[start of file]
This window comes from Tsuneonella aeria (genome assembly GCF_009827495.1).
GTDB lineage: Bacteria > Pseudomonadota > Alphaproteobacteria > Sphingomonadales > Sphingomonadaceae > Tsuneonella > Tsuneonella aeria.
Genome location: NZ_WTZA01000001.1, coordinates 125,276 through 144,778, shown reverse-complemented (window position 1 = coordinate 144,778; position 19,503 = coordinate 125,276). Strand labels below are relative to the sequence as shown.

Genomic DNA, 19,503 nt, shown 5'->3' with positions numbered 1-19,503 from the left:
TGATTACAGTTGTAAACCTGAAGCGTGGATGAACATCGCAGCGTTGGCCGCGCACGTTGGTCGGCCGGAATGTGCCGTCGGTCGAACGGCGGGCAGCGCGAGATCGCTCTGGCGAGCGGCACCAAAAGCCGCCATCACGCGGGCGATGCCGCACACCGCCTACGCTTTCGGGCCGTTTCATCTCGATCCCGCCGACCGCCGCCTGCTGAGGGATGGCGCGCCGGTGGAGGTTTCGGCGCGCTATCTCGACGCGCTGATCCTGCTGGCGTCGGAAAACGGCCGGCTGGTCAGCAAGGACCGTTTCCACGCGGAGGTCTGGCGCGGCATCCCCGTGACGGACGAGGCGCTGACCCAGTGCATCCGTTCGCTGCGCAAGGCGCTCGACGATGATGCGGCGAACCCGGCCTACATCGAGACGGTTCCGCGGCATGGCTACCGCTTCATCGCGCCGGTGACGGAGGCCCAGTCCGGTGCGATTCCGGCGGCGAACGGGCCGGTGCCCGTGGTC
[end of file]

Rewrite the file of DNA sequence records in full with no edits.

This window comes from Tsuneonella aeria (genome assembly GCF_009827495.1).
GTDB lineage: Bacteria > Pseudomonadota > Alphaproteobacteria > Sphingomonadales > Sphingomonadaceae > Tsuneonella > Tsuneonella aeria.
Genome location: NZ_WTZA01000001.1, coordinates 125,276 through 144,778, shown reverse-complemented (window position 1 = coordinate 144,778; position 19,503 = coordinate 125,276). Strand labels below are relative to the sequence as shown.

Genomic DNA, 19,503 nt, shown 5'->3' with positions numbered 1-19,503 from the left:
TGATTACAGTTGTAAACCTGAAGCGTGGATGAACATCGCAGCGTTGGCCGCGCACGTTGGTCGGCCGGAATGTGCCGTCGGTCGAACGGCGGGCAGCGCGAGATCGCTCTGGCGAGCGGCACCAAAAGCCGCCATCACGCGGGCGATGCCGCACACCGCCTACGCTTTCGGGCCGTTTCATCTCGATCCCGCCGACCGCCGCCTGCTGAGGGATGGCGCGCCGGTGGAGGTTTCGGCGCGCTATCTCGACGCGCTGATCCTGCTGGCGTCGGAAAACGGCCGGCTGGTCAGCAAGGACCGTTTCCACGCGGAGGTCTGGCGCGGCATCCCCGTGACGGACGAGGCGCTGACCCAGTGCATCCGTTCGCTGCGCAAGGCGCTCGACGATGATGCGGCGAACCCGGCCTACATCGAGACGGTTCCGCGGCATGGCTACCGCTTCATCGCGCCGGTGACGGAGGCCCAGTCCGGTGCGATTCCGGCGGCGAACGGGCCGGTGCCCGTGGTC